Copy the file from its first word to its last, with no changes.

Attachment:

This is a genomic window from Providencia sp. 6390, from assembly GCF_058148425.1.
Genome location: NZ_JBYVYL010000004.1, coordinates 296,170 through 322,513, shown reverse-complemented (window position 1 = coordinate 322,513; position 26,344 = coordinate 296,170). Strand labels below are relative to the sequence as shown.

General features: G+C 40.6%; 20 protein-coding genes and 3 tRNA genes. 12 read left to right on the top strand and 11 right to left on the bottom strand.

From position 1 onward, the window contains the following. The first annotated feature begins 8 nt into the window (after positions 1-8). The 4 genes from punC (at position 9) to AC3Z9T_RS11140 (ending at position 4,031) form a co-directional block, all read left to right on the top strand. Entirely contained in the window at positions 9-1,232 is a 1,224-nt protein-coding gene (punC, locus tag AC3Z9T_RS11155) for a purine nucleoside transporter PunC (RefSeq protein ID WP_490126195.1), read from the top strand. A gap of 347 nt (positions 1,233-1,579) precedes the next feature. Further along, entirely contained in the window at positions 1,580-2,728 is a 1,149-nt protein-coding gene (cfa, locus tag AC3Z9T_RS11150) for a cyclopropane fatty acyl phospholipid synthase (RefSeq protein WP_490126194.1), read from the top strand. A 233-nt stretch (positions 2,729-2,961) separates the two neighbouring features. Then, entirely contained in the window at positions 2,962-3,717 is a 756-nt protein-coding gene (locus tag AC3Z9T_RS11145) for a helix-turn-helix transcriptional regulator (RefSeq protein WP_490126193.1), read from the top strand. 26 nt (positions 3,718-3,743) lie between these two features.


This is a genomic window from Providencia sp. 6390, from assembly GCF_058148425.1.
Genome location: NZ_JBYVYL010000004.1, coordinates 296,170 through 322,513, shown reverse-complemented (window position 1 = coordinate 322,513; position 26,344 = coordinate 296,170). Strand labels below are relative to the sequence as shown.

General features: G+C 40.6%; 20 protein-coding genes and 3 tRNA genes. 12 read left to right on the top strand and 11 right to left on the bottom strand.

From position 1 onward, the window contains the following. The first annotated feature begins 8 nt into the window (after positions 1-8). The 4 genes from punC (at position 9) to AC3Z9T_RS11140 (ending at position 4,031) form a co-directional block, all read left to right on the top strand. Entirely contained in the window at positions 9-1,232 is a 1,224-nt protein-coding gene (punC, locus tag AC3Z9T_RS11155) for a purine nucleoside transporter PunC (RefSeq protein ID WP_490126195.1), read from the top strand. A gap of 347 nt (positions 1,233-1,579) precedes the next feature. Further along, entirely contained in the window at positions 1,580-2,728 is a 1,149-nt protein-coding gene (cfa, locus tag AC3Z9T_RS11150) for a cyclopropane fatty acyl phospholipid synthase (RefSeq protein WP_490126194.1), read from the top strand. A 233-nt stretch (positions 2,729-2,961) separates the two neighbouring features. Then, entirely contained in the window at positions 2,962-3,717 is a 756-nt protein-coding gene (locus tag AC3Z9T_RS11145) for a helix-turn-helix transcriptional regulator (RefSeq protein WP_490126193.1), read from the top strand. 26 nt (positions 3,718-3,743) lie between these two features.